Although there is intensive research into methods of recycling mixed material fabrics, it is not yet advanced enough to be put into practice at scale. Technology to identify unlabelled fabrics accurately is similarly not yet advanced enough to be of use at scale.

Once the fabrics are separated, each item of clothing must also be stripped of polyester threads, labels, fastenings such as zips and buttons and decorative embellishments. Once this has been done, the textiles are subjected to either a mechanical or chemical recycling process:

    1. The mechanical process involves shredding the material to extract the fibres. Some mechanical processes can be wasteful because not all of the fibres can be captured.  This process is harsh on the textiles and does not tend to produce results of high enough quality to be reused in clothing unless virgin fabrics are added to them, which would defeat the object somewhat. Without added virgin materials, these textiles can only really be used for other fabric-based items such as mattresses, which cannot be recycled and will either end up in landfill or will be incinerated.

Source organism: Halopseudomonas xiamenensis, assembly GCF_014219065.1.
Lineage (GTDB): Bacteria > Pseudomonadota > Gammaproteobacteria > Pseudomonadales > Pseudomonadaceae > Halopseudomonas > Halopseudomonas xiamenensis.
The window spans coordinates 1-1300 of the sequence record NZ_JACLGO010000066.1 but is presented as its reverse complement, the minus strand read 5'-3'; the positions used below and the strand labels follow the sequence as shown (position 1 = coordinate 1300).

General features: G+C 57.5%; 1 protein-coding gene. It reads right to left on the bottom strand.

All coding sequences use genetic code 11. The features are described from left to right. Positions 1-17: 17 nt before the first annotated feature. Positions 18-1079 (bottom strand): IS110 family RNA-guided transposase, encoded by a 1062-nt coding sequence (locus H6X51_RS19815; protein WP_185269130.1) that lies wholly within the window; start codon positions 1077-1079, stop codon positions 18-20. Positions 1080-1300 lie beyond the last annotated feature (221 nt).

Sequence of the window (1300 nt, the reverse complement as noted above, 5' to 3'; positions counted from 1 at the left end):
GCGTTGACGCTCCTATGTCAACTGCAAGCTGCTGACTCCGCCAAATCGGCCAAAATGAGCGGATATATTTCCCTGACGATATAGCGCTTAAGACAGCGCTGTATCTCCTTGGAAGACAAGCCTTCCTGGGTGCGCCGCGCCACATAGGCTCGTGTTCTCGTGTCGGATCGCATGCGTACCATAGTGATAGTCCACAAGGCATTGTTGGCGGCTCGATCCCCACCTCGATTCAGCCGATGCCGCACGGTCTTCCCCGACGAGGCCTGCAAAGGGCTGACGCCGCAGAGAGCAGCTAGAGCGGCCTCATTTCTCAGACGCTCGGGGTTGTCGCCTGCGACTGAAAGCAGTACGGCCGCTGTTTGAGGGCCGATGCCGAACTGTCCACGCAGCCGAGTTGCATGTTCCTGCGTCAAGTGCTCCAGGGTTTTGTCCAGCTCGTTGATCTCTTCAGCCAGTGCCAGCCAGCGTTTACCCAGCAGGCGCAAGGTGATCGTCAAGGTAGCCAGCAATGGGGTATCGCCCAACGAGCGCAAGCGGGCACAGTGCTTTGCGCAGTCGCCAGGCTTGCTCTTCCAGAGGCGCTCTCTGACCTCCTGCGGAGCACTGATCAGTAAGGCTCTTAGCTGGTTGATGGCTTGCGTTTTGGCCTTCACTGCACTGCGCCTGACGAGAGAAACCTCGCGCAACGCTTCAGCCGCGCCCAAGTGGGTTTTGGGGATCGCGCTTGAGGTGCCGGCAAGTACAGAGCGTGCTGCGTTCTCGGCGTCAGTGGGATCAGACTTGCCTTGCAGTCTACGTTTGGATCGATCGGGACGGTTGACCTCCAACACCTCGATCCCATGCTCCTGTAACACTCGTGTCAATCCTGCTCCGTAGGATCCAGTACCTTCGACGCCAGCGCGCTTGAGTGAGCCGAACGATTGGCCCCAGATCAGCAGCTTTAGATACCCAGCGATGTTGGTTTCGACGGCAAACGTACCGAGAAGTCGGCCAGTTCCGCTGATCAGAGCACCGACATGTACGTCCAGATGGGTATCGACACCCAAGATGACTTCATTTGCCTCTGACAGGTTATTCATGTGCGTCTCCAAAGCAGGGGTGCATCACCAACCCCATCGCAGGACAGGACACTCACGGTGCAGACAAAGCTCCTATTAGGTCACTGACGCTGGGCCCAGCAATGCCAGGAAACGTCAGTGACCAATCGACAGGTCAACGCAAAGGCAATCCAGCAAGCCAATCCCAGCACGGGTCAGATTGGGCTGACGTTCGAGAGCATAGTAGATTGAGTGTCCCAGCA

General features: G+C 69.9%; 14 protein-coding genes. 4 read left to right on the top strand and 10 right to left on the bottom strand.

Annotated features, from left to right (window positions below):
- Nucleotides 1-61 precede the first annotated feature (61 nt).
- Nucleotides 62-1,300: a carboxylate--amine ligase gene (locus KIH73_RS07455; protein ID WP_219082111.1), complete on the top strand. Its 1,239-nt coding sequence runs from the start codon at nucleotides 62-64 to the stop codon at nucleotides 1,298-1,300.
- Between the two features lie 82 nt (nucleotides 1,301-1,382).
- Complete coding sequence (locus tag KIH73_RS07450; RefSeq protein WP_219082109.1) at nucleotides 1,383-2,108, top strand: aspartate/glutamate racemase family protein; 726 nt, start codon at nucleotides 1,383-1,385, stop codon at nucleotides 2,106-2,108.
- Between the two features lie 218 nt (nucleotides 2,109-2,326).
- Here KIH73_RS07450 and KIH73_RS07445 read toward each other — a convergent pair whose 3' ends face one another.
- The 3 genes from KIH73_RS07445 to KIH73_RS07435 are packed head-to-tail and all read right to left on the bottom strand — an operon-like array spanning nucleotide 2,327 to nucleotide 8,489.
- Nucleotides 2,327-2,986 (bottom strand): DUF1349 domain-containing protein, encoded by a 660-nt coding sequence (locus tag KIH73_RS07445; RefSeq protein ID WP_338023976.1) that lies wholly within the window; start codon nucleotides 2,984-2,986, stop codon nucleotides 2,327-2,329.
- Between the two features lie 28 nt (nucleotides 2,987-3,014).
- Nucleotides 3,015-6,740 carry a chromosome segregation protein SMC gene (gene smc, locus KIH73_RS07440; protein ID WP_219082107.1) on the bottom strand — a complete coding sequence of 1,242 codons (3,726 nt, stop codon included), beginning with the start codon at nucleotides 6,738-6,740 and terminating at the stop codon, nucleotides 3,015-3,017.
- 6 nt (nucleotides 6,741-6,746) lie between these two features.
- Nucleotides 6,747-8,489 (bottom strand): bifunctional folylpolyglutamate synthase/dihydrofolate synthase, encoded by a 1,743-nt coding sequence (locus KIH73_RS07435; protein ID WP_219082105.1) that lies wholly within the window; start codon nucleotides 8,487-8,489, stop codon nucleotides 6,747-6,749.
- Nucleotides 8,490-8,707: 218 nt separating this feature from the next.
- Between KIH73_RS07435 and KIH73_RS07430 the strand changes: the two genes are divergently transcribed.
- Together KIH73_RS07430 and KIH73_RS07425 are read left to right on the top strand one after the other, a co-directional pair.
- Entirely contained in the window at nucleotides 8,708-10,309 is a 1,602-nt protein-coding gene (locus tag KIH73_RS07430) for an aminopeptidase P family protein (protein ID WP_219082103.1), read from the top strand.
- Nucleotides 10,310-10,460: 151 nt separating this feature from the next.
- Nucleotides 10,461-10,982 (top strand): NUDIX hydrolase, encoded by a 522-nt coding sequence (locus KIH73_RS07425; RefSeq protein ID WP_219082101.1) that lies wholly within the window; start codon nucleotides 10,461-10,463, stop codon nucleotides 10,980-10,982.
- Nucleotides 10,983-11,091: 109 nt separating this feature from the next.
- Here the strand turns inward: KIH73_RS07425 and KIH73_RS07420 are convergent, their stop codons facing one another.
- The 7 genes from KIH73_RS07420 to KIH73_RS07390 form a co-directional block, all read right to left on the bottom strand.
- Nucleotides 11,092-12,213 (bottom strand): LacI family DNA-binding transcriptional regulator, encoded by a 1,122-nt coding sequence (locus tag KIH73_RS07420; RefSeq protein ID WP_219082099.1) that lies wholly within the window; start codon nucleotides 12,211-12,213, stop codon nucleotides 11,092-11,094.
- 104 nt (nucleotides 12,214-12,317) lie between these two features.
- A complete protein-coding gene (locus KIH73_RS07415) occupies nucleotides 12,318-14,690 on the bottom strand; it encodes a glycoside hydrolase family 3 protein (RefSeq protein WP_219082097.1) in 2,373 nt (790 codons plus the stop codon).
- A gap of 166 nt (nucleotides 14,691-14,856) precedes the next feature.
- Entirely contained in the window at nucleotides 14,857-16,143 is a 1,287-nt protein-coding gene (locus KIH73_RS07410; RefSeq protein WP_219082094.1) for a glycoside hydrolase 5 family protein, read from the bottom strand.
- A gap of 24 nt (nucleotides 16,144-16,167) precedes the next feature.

2. The chemical process dissolves the fibre from the fabric and breaks it down into its constituent parts including monomers and oligomers. New yarn is created from the fibres. The chemical process is better in terms of the end result, which can produce up to virgin-quality fibres. The chemicals used in the process can also be reused several times

At the end, garment to garment recycling is very expensive and brands such as Zara and H&M are investing, collectively in total, hundreds of millions of dollars into research and development over the next few years for large scale solutions.

What most recycled fabrics are made from and the impact on the circular economy